FIG. 4 is a flowchart of the operation of a modified loader code in the hard disk boot record of FIG. 2.
Referring to FIG. 1, a personal computer (PC) capable of storing and utilizing software is designated by a reference numeral 10. The PC 10 comprises a central processing unit (CPU) 12, system memory 14, a hard disk 16, a floppy disk 17 and other I/O devices, collectively designated by a reference numeral 18, all interconnected via a bus 20. The system memory includes both random access memory (RAM) as well as read only memory (ROM). The ROM further includes a basic input-output system (BIOS) that is used by the CPU 12 to perform preliminary tasks and allows the CPU to locate and execute the operating system code stored in one of the disks 16 or 17 when the CPU first starts up, or “boots”. The CPU 12 checks each disk, in order, to see if the disk is “bootable”, i.e., the disk allows the CPU to load and execute an operating system stored thereon.
Referring to FIG. 2, the hard disk 16 contains many sectors of data, of which a boot record 30 is the very first sector regardless of whether the disk is bootable or not. It begins at a predefined, fixed address location, which in the preferred embodiment, is location 0. It will be appreciated that the format of the boot record 30 as shown is illustrative only. Different boot records apply to different computers and the present embodiment does not require any particular format of boot record with which to operate. The boot record 30 is divided into entries, including a loader code entry 32, a first partition entry 34, a second partition entry 36, a third partition entry 38, a fourth partition entry 40 and a partition sector signature 42.
When the CPU 12 first boots, the BIOS code directs the CPU to load and execute operating code stored in the loader code entry 32. The operating code stored in the loader code entry 32 instructs the CPU 12 where to look on the hard disk for the files for the operating system program. The operating code stored in the loader code entry 32 is modified by the present embodiment, as discussed in greater detail, below.
The remaining entries of the boot record give information about the disk format. Each of the partition entries 34, 36, 38 and 40 contain data that define an associated disk partition. For example, the third partition 38 is shown in detail and includes data such as a boot flag 50 for designating the hard disk as a bootable disk, a beginning head 52, a beginning sector 54 and a beginning cylinder 56 for describing the physical location on the hard disk 16 of where the third partition begins. Furthermore, the third partition 38 includes an ending head 52, an ending sector 54 and an ending cylinder 56 for describing the physical location on the hard disk 16 of where the third partition ends, and descriptors for the first sector 66 and the number of sectors 68. Likewise, the first, second and fourth partition entries 34, 36 and 40, respectively, contain similar information describing each. The data for each partition allows devices to correctly read any software located in one of the partitions.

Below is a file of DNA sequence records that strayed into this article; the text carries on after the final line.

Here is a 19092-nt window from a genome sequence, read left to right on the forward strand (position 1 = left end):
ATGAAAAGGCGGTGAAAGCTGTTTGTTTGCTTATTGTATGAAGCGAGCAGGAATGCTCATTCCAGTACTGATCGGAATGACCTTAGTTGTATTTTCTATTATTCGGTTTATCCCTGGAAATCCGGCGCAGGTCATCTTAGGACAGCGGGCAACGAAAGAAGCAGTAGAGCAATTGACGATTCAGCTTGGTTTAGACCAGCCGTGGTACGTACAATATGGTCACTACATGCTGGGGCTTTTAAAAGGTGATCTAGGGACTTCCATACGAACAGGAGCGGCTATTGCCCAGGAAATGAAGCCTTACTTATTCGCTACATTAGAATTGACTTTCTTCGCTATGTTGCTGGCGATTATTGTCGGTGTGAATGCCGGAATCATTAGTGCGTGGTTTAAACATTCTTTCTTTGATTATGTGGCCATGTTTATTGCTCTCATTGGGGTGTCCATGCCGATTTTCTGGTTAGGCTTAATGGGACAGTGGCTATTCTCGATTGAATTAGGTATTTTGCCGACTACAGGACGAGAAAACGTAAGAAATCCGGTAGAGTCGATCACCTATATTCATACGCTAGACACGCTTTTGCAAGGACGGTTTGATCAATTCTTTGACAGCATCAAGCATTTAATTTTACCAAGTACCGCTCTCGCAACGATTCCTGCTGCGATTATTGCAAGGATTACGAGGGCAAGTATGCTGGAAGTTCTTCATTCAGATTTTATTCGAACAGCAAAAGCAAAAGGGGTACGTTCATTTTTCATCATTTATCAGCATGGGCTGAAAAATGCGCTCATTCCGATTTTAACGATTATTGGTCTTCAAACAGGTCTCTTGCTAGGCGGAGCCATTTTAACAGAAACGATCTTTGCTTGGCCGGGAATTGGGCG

Referring to FIG. 3 a block diagram of a boot record 80 for the floppy disk 17 is similar to the boot record 30, described above. The differences between the two boot records are minor. For example, instead of a loader code entry at the first position, the boot record 80 includes a jump instruction 82. The jump instruction 82 provides an address for a loader code entry 84, located in a different location. Furthermore, since the floppy disk 17 typically has only one partition, the boot record 80 includes only data 86 similar to one of the disk partition entries described in FIG. 2. Therefore, it is understood that the present embodiment may be easily implemented on many different storage devices, such as the floppy disk 17, and for the sake of brevity, specific implementations of the present embodiment on other storage devices will not be further discussed.
The present embodiment utilizes two separate boot records for the hard drive 16. A first boot record, hereinafter designated as the conventional boot record 30, is a boot record as described above. An understanding of the actual values for the data stored in the conventional boot record 30 is not necessary for the present embodiment. Instead, all that is required is that the conventional boot record 30 includes conventional boot code and is in a format required by the CPU, such formats being well understood by those of ordinary skill in the art.
When the hard disk 16 is first sold or delivered to the user, a second boot record, hereinafter designated as the modified boot record 30′, is used. The modified boot record 30′ has several differences with the conventional . boot record 30 described above. First of all, the modified boot record 30′ comprises a modified loader code entry 32′. Therefore, the modified loader code entry 32′ is executed the first time the user can use the hard disk 16, as discussed in greater detail, below. Secondly, the modified boot record 30′ has incorrect data stored in the partition entries 34, 36, 38, 40, and 42. The incorrect data may be all zeros, or no-operation instructions, or other similar data. By placing incorrect data in each of the entries 34, 36, 38, 40, and 42, the data stored on the remaining sectors of the hard disk 16 is unusable. For example, even if the CPU is booted from the floppy disk 17, the CPU can not comprehend the data from the remaining sectors of the hard disk 16 because the boot record 30′ is full of incorrect data. Furthermore, although some disk repair utility programs may be able to remotely change the modified boot record 30′ to include the correct entry data, as in the conventional boot record 30, the expertise to correctly change the entry data is rare and the process is very time consuming. Therefore, the data stored on the rest of the hard disk 16 is, for all intents and purposes, unusable.